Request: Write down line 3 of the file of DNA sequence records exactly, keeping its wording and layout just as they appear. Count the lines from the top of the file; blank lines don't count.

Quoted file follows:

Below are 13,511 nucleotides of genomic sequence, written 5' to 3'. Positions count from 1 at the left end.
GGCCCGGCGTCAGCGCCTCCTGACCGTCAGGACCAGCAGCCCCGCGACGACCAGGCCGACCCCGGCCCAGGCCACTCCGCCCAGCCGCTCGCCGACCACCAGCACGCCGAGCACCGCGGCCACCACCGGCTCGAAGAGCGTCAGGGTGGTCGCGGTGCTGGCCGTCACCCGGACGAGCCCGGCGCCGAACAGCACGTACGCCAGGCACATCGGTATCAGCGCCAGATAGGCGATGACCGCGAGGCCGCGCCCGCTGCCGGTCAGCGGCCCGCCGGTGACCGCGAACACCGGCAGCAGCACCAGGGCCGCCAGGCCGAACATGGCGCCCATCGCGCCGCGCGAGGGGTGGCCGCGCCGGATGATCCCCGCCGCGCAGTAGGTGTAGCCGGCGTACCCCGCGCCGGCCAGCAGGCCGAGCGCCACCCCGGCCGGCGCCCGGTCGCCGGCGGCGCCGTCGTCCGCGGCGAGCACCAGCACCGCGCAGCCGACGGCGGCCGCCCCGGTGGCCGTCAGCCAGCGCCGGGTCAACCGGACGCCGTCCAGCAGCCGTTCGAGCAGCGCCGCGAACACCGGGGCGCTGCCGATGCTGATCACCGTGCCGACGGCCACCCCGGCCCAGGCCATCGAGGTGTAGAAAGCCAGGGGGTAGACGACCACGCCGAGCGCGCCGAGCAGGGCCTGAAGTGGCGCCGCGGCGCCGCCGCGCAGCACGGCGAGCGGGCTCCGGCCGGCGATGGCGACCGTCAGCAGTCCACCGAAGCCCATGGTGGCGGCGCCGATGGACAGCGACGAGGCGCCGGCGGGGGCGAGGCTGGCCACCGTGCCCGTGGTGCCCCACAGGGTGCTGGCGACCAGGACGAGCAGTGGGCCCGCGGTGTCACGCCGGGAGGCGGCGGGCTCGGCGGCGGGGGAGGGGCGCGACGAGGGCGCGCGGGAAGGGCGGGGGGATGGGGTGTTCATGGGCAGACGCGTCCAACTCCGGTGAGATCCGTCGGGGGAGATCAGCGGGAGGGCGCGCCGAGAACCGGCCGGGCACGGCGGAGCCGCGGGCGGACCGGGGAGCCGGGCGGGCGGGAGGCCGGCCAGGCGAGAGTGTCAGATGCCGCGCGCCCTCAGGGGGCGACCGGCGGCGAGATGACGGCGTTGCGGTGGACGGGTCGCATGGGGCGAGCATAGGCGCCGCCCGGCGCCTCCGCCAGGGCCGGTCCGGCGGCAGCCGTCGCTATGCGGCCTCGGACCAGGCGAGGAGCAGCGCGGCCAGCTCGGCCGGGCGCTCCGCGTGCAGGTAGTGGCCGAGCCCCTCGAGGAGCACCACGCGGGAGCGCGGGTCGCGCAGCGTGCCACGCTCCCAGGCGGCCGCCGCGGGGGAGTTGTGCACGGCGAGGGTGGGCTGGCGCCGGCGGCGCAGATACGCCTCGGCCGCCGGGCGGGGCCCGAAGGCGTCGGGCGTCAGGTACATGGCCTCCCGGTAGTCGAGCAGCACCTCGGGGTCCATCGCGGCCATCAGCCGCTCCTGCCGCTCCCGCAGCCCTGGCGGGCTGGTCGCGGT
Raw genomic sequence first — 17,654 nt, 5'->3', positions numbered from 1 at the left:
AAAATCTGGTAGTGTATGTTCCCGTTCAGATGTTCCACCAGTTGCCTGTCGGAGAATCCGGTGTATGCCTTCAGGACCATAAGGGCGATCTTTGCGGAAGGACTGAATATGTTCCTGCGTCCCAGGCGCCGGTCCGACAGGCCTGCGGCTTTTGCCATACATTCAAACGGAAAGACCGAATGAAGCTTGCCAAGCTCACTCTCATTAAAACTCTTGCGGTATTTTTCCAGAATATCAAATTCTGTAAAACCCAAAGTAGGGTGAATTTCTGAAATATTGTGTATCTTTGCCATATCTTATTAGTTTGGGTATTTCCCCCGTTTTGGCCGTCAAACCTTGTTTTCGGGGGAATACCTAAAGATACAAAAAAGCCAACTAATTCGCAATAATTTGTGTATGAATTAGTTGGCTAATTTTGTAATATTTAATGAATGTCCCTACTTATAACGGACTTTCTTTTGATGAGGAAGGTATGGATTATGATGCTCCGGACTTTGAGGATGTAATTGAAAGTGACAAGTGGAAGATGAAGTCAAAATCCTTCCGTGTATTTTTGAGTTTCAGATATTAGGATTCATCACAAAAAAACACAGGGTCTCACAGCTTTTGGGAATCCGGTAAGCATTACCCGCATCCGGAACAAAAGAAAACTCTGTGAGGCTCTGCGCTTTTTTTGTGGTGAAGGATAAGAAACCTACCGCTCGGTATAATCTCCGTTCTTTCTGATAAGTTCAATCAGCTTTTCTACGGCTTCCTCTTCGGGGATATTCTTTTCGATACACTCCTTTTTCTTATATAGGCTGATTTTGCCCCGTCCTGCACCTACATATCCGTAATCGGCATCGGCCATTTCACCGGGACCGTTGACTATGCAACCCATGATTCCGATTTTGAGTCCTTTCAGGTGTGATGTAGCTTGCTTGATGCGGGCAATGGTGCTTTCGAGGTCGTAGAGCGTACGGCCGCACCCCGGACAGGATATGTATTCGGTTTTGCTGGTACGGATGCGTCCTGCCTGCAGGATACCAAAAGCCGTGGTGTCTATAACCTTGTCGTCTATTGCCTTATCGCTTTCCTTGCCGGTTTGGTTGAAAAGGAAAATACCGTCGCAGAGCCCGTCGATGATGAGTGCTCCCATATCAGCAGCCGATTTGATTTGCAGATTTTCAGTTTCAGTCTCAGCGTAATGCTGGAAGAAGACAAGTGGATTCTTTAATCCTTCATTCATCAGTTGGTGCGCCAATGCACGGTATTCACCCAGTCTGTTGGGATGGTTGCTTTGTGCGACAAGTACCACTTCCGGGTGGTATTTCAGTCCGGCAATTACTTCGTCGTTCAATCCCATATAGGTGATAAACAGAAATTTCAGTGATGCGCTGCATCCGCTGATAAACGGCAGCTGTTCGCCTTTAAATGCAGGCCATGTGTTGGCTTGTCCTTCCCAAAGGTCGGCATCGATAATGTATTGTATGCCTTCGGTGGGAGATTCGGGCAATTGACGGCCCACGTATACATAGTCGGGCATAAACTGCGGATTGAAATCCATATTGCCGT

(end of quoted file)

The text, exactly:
Raw genomic sequence first — 17,654 nt, 5'->3', positions numbered from 1 at the left: